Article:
Homecoming is an essential part of the HBCU experience. Many describe it as one big family reunion, where current students and alumni can connect and celebrate their college years.
However, because of COVID-19, N.C. Central University opted to hold a virtual homecoming experience Oct. 31 -Nov. 6 for its 110th anniversary.
Many students said they did not participate in the virtual homecoming festivities and instead reminisced by posting pictures and videos from previous homecomings on Instagram. NCCU alumni also posted homecoming memories on social media.
“It truly hurts not being able to experience the Family Reunion that’s so dear to our hearts, “NCCU alumni Jamaal Searcy said, who served as the 2018-2019 Mister NCCU posted on Instagram.
“I look back and see that my time at NCCU, I’ve gained not only friends and colleagues but FAMILY & we might not all be together right now embracing what homecoming has to offer but we are here virtually (lol) & spiritually.”
The virtual celebrations kicked off with the 73rd annual Founder’s Day Convocation. It included remarks from Chancellor Johnson O. Akinleye and the chair of the NCCU Board of Trustees, Kevin Holloway.
A performance by the University Chorale was followed up by the Truth and Service Ceremony, and the Wreath Laying Ceremony in front of the statue of James E. Shepard in the Administration Circle.
Golden Eagles inductees will be recognized at next year’s event according to Chancellor Ankinleye.
Saturday was “game day”. Angelique Stallings, a graduate of the class of 1997 and a former member of NCCU’s women’s basketball team, hosted a virtual homecoming livestream with alumni from Atlanta, Washington DC, Durham, and Los Angeles.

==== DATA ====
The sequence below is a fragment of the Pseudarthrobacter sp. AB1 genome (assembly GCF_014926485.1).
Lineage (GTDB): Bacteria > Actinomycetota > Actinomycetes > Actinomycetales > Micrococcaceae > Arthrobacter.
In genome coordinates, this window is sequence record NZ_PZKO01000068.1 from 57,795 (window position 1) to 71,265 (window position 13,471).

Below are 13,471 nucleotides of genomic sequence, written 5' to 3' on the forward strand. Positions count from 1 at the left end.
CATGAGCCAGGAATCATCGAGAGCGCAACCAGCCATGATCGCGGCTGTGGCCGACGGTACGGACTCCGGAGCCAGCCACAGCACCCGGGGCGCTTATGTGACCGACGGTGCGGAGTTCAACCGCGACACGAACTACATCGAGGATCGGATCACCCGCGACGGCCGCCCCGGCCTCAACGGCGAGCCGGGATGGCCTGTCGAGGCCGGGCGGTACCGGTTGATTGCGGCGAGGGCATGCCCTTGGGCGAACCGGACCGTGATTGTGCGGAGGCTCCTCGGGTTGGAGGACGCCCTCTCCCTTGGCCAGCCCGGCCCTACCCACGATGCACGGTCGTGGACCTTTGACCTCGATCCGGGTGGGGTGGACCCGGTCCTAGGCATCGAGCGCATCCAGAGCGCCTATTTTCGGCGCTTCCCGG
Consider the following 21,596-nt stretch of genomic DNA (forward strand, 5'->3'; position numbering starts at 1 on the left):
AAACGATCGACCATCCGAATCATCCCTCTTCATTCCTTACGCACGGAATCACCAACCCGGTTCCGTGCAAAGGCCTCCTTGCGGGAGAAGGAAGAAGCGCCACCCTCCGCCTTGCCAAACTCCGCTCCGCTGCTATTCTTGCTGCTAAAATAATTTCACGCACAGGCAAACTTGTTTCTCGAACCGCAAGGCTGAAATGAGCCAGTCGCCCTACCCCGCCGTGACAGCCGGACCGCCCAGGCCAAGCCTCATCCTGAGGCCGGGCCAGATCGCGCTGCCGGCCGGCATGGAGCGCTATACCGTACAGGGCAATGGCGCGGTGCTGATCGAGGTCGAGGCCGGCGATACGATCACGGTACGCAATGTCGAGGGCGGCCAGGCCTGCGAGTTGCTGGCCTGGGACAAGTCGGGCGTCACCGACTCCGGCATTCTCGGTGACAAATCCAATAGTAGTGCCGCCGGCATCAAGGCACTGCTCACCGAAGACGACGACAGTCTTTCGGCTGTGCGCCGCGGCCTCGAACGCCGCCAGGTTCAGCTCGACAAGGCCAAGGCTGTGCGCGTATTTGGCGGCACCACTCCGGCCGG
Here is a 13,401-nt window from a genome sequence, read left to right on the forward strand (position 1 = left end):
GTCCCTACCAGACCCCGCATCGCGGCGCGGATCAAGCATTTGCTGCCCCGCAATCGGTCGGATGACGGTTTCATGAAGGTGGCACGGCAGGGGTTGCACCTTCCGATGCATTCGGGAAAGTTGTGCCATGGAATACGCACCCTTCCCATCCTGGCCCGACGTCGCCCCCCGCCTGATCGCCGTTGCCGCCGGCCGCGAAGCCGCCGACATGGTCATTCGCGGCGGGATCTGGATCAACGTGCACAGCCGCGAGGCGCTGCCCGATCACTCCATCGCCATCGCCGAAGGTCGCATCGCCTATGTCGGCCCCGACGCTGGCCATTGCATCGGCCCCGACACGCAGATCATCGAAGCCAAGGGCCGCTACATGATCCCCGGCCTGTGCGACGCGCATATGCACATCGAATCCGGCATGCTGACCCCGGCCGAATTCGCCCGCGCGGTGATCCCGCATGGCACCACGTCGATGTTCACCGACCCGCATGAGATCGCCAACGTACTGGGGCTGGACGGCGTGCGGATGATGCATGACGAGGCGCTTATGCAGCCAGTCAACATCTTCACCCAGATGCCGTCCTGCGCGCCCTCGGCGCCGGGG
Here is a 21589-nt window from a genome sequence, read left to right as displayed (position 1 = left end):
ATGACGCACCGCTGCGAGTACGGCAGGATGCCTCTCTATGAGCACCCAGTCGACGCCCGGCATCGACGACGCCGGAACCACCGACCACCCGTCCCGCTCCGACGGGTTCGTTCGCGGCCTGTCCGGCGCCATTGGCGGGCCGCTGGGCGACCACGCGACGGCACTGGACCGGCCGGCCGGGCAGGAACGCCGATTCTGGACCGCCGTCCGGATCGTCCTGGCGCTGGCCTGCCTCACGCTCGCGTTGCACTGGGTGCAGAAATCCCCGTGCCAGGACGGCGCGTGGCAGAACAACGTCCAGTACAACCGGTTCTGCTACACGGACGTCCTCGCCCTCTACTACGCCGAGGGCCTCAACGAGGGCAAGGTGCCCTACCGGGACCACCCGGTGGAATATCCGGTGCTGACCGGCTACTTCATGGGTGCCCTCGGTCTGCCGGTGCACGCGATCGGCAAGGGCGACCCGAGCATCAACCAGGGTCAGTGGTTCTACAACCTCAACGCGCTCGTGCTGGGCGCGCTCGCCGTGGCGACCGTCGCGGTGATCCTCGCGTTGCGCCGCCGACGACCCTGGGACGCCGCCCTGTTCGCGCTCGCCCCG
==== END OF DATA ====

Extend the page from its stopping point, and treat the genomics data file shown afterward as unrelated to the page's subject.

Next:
She asked them about their favorite memories at NCCU and what they would miss most about homecoming this year. Despite being miles away from each other, the alumni’s enthusiasm could still be felt through the screen.
A presentation of photos and clips from performances by the Sound Machine throughout the years substituted for half-time. Mass Communication senior and Head Drum Major, Alan Franks Jr., described the importance that the marching band has in instilling school spirit.
“It’s a part of our black culture,” Franks said.
“ The most essential key to having a real HBCU experience is an HBCU marching band.”
The last two homecoming events included the coronation ball featuring NCCU Royal Court and then a drive-thru Saturday on Brant Street for students to see the royals dressed in white and gold and wearing their crowns and dazzling masks to match.
The Thurgood Marshall College Fund, an organization dedicated to supporting HBCU students, also held a virtual HBCU celebration on October 25th with appearances from the NCCU Sound Machine and two NCCU Greek members.
The Rise Homecoming 2020 Concert was hosted by Terrance J and Brandee Evans. The event included performances by music artists such as 2 Chainz, India Arie, Leon Bridges and Lucy Daye. North Carolina native, Rapsody, performed in NCCU’s football stadium alongside members of the Sound Machine’s drumline.
Faith Nelson, a member of NCCU’S Chapter of Zeta Phi Beta Sorority Incorporated, and Tymia Atkinson, a member of NCCU’s Chapter of Sigma Gamma Rho Sorority, Incorporated also represented the university in the Greek Unity Step Show.
The energizing atmosphere of homecoming is something that cannot be replicated virtually.
While homecoming is a time for reflection and remembrance, it also gives students the opportunity to create even more memories of their time here at NCCU. And with COVID-19, that wasn’t entirely possible.